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Why practice scales?


Taken from Melanie Spanswick’s Blog

Scales – 6 reasons why you need to practice them.

‘Now we will test your scales, C major hands together please’, the examiner smiles glancing at the student who is waiting with baited breath……

This is the usual scenario when pupils are faced with scales. Most pianists don’t like scales or scale practice. Some ask if they are really necessary. For me, they are the most important part of exam practice. Not only do they teach piano students everything they need to know about fast playing (or fast passagework) but they also build up finger technique, tone production and provide the opportunity to learn every key. They should be approached as something to enjoy rather than dread.

I love scales. I always have and particularly relish watching my hands running up and down the keyboard, but I realize that I am in the minority. Scales are very useful and if you can play them well you will be on the way to developing a secure technique. Technique is essential for good playing and it really means the ability to get around the notes accurately.

Scales and arpeggios are important for all of the following reasons:

1. Scales develop hand co-ordination. Absolute co-ordination is paramount between both hands as they run up and down the keyboard.

2. Scales help develop the ability to play accurate fingering as in order to play them rapidly, you need to be very precise with your fingers. The fingerings need to be adhered to rigidly so they become a habit which will be repeated every octave as you move up and down the keyboard.

3. Scales help develop finger strength; every finger is utilized when playing scales, forcing the pianist to make every finger work properly.

4. Scales help to improve a pupil’s keyboard geography; to play them up to speed, large amounts of keyboard need to be covered quickly so the pupil will build up a sense of keyboard awareness which is necessary for good playing.

5. Scales help the student learn all 24 keys – which is no mean feat. This is an extremely useful and important feature in itself.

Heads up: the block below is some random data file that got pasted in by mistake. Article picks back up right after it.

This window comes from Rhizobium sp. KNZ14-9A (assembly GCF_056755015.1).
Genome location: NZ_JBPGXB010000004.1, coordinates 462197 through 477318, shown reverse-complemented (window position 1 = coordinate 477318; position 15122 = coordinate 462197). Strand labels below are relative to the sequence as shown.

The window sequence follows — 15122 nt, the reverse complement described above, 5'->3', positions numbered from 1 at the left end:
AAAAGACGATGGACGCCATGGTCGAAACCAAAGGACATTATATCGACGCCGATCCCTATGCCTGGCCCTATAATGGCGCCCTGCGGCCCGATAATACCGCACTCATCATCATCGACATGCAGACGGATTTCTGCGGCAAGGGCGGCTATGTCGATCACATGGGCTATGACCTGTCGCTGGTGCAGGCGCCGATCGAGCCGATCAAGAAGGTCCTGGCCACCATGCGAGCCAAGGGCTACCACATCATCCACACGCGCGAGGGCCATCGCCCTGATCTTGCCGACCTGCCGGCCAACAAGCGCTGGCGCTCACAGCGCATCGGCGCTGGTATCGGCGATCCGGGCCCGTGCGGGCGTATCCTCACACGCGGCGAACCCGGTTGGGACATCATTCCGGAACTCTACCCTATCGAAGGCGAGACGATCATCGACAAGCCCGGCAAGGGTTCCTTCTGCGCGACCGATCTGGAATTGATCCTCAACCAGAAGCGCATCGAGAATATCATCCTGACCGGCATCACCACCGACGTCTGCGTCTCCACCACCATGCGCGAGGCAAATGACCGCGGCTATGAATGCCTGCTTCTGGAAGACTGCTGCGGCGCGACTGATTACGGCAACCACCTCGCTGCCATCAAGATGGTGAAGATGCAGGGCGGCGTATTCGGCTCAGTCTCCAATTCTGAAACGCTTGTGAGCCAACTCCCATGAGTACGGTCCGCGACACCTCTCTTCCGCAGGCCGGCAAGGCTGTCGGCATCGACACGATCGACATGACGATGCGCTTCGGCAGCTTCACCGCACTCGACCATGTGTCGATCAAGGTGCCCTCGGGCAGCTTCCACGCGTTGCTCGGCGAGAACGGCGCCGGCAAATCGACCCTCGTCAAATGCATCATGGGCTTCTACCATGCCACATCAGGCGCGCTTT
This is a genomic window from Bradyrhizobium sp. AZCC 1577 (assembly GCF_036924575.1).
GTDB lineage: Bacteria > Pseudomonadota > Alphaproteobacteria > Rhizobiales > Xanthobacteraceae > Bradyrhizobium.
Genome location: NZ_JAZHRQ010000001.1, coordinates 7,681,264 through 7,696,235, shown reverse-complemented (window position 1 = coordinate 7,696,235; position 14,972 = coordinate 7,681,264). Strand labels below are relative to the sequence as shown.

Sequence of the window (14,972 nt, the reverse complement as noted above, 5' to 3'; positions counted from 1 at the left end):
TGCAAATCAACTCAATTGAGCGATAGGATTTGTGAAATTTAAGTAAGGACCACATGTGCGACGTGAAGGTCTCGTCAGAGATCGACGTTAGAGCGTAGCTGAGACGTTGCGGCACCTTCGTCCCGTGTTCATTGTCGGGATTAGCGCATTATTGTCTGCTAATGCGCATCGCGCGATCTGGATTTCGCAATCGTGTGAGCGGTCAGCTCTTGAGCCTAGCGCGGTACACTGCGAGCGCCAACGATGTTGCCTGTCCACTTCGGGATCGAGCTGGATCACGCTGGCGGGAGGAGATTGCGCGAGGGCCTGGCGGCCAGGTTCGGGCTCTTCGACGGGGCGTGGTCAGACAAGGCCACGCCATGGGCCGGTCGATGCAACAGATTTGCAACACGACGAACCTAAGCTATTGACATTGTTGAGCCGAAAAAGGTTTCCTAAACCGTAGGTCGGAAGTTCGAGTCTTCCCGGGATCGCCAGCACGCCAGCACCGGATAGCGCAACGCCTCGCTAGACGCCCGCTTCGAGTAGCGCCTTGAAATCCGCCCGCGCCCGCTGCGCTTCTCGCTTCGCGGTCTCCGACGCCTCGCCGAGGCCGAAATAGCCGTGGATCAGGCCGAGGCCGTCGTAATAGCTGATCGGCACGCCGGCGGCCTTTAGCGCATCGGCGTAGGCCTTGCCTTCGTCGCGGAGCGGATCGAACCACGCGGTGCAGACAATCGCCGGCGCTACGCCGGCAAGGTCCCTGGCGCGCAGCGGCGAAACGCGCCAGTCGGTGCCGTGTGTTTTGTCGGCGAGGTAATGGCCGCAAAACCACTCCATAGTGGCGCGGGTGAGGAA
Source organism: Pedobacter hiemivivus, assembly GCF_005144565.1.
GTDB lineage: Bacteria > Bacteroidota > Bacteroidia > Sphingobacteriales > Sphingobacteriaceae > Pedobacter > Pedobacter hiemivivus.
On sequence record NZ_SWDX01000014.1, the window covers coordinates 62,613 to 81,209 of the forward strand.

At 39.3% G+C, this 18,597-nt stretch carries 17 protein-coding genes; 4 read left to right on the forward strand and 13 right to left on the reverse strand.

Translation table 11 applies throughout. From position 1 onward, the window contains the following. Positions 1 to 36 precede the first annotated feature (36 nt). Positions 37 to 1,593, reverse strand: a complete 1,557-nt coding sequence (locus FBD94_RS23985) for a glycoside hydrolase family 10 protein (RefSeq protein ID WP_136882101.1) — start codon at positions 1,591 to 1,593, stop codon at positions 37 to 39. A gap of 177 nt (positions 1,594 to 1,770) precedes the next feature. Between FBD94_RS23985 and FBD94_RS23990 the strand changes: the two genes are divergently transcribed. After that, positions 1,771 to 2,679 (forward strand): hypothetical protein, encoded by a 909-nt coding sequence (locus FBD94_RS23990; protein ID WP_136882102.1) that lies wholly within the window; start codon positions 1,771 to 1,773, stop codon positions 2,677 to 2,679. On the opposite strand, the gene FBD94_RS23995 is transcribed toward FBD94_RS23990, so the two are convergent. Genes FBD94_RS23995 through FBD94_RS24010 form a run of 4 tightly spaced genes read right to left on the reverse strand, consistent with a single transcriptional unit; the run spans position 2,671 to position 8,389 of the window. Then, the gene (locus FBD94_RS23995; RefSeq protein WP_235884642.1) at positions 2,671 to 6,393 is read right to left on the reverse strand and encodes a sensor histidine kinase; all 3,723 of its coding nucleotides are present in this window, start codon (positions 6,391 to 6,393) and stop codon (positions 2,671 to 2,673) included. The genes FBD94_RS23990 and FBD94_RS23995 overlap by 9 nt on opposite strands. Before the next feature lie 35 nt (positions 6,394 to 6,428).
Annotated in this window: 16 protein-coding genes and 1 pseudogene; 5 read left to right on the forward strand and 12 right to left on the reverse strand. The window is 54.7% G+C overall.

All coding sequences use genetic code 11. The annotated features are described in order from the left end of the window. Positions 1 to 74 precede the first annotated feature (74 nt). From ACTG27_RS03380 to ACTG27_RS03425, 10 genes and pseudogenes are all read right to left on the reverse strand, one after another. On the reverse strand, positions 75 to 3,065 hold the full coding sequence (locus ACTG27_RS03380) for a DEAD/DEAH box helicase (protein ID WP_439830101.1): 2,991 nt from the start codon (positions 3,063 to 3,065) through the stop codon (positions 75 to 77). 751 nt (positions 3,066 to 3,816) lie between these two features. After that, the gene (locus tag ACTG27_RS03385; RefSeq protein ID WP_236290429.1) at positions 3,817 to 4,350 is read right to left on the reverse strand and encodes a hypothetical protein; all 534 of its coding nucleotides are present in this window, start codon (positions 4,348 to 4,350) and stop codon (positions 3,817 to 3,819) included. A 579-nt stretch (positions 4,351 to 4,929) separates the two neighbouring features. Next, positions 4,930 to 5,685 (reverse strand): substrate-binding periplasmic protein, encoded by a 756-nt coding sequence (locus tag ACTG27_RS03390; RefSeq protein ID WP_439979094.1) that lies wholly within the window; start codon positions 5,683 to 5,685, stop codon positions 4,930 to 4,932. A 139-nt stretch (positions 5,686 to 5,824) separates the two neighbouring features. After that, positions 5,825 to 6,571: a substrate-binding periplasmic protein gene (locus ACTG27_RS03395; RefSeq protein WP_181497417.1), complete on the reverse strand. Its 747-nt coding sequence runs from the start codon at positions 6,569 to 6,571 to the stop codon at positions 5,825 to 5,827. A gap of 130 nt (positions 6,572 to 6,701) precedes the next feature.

6. Scales help students develop a strong sense of rhythm, articulation and speed, which are all important for playing the piano. They also encourage good tone production.

Here are just a few reasons why scales are probably the most important test in any piano exam. So when you next sit down to do some practice, why not start with scales? This way you will not only get them over and done with, but you will also practice them when you are fresh and receptive. You never know, you may end up enjoying them.

Sonatina Festival


Lopez Piano students participated in the Katy Music Teachers Association’s Sonatina Festival this past weekend.  All 7 of Lopez Piano students participating received a Superior Rating and 2 students received a Superior Plus rating.  The students that participated in this event were:  Larissa Boulet, Riddhima Burman, Saniya Burman, Madison Mueller, Cecilia Munoz, Ishaan Shanbhag and Brandon Torp.  Congratulations to these 7 students and a big high five to Saniya Burman and Ishaan Shanbhag who recieved a Superior Plus rating and performed a very polished performance at the Honors Recital the evening of the Festival.  (pictures at the Honors Recital below)

For the Honors Recital, Saniya Burman performed the “Sonatina in C” by Khatchaturian and Ishaan Shanbhag performed “Sonatina” by Haslinger.